that pressure up perhaps something can get done, we just don't know. >> the white house is confirming that ivanka trump, the president's daughter, senior adviser, she's in talks with lawmakers, democrats and republicans, to try to work out some sort of deal on this. what do you think, is she going to be qualified, is she going to be able to do something? >> oh, i don't know how much depth was put into these calls. it has been reported that she spoke with senator manchin about the possibility or appetite for reviving the manchin bill. that's what's been reported. from a skeptical eye ivanka trump's name always gets thrown out there through sources, and these kinds of situations. where the -- i guess from a palatable standpoint it looks like her remaining silent is not something that's optimal for her profile. on the other hand, she is a person that has, apparently, the president's ear so if this is something she could really expand upon, and come up with
more voices to get to the president and as was mentioned earlier on the panel to really get him to do something and to push for some legislation, maybe this could lead to shotgun. but as of now this is just one report and it's better than nothing but i don't see how tangible it is for moving this forward. >> jackie, how were the democratic presidential candidates working to keep this gun control issue on the agenda? >> it's interesting. we've seen democrats more united on this issue than ever before. complete reversal from what you saw in the wake of 1994 republican electoral victory after the assault weapons ban was passed. this is for good reason. this is a -- you know, a good electoral strategy. if you look at midterms, if you look at -- i think something -- a group of voters we haven't been speaking about a lot is this mass shooting generation. which really, these activists, these young parkland kids dead a lot of get out the vote turnout
and actually increased turnout in 2018 and i think that's why you see people like joe biden and other candidates, you know, putting out these op -eds and making strong calls for an assault weapons ban, to make these activists again to get people to turn out. >> see what happens. everybody stick around. there's a lot more to discuss, and we will after a quick break. we're pretty different. we're all unique in our own ways. somos muy diferentes. muy diferentes. (vo) verizon knows everyone in your family is different. there are so many of us doing so many different things.
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we're back with our analysts, as the president and his team are going to new lengths to defend the regulations that may drastically limit legal immigration here in the united states and bianna let's talk about what ken cuccinelli the acting director of citizenship services is saying, he's amending the iconic po poem inscribed on the statue of liberty. >> would you agree emma lazarus's words etched on the statue of liberty give me your tired, your poor are part of the american ethos. >> they certainly will, give me your tired and poor who can stand on your own two feet and who will not become a public charge. >> those are very, very tough words that he adds to emma lazarus' poem, who can stand on their own two feet and who will not become a public charge. for a lot of us, including you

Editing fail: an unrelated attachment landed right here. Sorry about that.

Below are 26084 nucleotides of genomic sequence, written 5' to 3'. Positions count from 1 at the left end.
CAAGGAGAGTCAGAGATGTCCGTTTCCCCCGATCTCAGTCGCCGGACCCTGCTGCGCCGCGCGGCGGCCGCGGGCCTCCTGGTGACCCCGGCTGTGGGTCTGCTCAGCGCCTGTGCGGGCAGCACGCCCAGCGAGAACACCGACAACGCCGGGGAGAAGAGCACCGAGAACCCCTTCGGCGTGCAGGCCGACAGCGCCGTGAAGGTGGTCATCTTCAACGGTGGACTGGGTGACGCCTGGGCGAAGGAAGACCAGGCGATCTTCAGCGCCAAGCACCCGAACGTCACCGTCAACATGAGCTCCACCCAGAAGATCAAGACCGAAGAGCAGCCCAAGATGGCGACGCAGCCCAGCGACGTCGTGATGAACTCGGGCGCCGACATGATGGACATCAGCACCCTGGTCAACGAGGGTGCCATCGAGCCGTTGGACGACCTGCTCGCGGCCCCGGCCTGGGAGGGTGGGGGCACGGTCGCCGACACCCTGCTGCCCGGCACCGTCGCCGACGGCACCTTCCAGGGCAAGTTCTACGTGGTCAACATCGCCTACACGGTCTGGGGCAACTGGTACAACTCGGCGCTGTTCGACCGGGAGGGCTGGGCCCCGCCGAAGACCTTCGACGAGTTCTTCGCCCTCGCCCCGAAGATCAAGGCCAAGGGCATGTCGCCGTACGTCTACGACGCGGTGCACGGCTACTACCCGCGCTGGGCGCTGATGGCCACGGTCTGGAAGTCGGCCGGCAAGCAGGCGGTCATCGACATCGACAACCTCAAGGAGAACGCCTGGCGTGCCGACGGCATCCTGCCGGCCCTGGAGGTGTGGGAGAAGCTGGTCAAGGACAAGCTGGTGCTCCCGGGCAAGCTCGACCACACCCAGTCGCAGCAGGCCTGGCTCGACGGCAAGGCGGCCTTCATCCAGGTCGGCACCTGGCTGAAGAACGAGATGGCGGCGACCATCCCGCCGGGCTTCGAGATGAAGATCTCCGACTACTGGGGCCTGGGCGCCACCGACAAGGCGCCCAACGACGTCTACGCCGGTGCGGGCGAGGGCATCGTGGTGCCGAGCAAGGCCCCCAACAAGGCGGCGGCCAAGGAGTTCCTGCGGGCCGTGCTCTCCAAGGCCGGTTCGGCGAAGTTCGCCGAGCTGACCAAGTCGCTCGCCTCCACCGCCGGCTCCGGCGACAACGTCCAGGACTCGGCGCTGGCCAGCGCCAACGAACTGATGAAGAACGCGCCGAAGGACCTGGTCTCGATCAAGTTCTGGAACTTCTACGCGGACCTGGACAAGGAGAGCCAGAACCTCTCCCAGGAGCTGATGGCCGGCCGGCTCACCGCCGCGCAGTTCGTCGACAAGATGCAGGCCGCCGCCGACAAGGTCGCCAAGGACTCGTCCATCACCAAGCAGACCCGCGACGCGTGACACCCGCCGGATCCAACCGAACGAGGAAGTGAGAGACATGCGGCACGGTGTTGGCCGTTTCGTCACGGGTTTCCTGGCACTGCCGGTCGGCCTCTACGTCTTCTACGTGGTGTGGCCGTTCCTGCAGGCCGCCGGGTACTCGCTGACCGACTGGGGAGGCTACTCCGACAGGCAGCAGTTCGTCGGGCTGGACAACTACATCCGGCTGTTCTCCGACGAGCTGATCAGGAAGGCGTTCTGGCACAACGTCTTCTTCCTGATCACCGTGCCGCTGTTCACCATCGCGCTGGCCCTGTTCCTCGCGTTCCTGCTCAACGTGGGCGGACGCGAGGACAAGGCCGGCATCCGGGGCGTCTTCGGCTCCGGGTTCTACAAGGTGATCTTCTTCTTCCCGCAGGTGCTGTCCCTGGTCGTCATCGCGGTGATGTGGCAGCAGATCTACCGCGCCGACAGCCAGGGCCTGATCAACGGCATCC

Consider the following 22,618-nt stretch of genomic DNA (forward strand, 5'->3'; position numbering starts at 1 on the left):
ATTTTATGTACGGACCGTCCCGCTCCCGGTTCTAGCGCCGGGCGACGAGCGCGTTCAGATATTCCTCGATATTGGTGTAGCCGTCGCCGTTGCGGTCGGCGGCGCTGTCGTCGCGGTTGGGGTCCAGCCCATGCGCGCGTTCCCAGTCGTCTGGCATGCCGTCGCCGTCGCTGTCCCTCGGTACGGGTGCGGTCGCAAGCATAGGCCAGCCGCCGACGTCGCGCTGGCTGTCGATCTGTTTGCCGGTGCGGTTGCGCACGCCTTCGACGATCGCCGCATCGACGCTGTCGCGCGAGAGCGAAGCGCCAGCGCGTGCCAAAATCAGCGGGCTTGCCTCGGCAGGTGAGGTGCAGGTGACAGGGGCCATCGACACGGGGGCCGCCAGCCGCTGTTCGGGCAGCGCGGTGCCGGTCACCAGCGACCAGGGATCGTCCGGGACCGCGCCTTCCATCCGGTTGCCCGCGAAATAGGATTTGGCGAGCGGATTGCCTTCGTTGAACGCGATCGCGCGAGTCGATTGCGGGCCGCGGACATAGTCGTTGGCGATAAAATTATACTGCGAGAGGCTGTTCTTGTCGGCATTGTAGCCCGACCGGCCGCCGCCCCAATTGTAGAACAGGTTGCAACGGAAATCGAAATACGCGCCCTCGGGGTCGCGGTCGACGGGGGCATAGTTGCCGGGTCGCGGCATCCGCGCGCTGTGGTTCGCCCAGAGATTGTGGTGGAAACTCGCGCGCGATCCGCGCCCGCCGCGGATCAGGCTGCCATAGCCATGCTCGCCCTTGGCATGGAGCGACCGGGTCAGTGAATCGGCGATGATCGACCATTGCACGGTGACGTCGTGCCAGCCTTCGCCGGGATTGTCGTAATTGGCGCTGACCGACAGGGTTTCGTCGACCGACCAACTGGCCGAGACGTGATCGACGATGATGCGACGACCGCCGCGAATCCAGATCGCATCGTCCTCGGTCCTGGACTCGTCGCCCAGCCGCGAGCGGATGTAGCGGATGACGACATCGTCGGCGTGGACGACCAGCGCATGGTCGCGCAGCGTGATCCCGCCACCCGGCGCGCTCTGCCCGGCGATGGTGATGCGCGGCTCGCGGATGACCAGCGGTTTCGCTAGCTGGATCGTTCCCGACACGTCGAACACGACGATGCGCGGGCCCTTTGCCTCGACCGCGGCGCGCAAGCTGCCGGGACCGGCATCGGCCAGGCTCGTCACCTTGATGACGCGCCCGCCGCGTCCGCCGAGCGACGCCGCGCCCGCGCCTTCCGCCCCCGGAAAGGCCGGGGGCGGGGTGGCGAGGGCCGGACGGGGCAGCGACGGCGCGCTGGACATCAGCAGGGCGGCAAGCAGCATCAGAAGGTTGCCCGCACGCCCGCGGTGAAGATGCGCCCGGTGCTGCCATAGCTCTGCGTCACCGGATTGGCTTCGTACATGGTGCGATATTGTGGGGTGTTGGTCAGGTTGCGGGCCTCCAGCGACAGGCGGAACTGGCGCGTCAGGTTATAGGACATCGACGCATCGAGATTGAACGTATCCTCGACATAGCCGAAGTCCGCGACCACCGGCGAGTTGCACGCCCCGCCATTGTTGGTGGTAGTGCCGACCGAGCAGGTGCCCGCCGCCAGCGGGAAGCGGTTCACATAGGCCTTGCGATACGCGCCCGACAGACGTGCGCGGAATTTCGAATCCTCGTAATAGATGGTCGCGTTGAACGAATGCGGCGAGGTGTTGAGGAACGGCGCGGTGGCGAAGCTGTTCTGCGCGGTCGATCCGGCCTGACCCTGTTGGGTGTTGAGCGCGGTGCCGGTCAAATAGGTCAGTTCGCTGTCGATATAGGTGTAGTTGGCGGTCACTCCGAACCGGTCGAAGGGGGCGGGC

and me, this is very personal. >> it is, wolf, and it doesn't quite have the same ring to it as emma lazarus' words do. i came as a political refugee at 18 months. my parents and i were allowed to leave the soviet union with $75 apiece, $225 in hand, we left the life we knew, not because we had a good life back in the soviet union, people moved to this country for the most part not with a lot of wealth, they leave their country that they're familiar with because they're able to make the risk, wanting to make the risk in a country that forever has been welcoming to immigrants and been given the opportunity. you hear about the american dream, the american dream doesn't start with somebody who comes here with $200,000. the american dream comes with people who come to this country with the incentive to become american citizens and contribute back to this beautiful country. but with that comes, sometimes, some aid and financial aid that will come in the shape of private donations or from the government. we were fortunate enough to be
welcomed to galveston, texas, the jewish community and private donors helped my parents get on their feet and land jobs. but for others they rely on government subsidies. for the president and the government and the administration to be making this new -- first of all, moving the goal post, talking about those here undocumented now we're talking about those here legally, it sends this message you're not welcome to this country and that's always what's differentiated us from the rest of the world, is that this is a country where people from all different backgrounds can come and contribute. that seems to change the narrative, that the statue of liberty stands for, et cetera. and then if you want to get down to semantics, as we know, white americans are the largest recipients of government subsidies, food stamps, medicaid. i don't know why we have to have this conversation now. if you want to clean up some of the bureaucracy in government subsidies, sure there's abuse in the system. you can talk about that, say we're going to offer limitations for the amount of time and years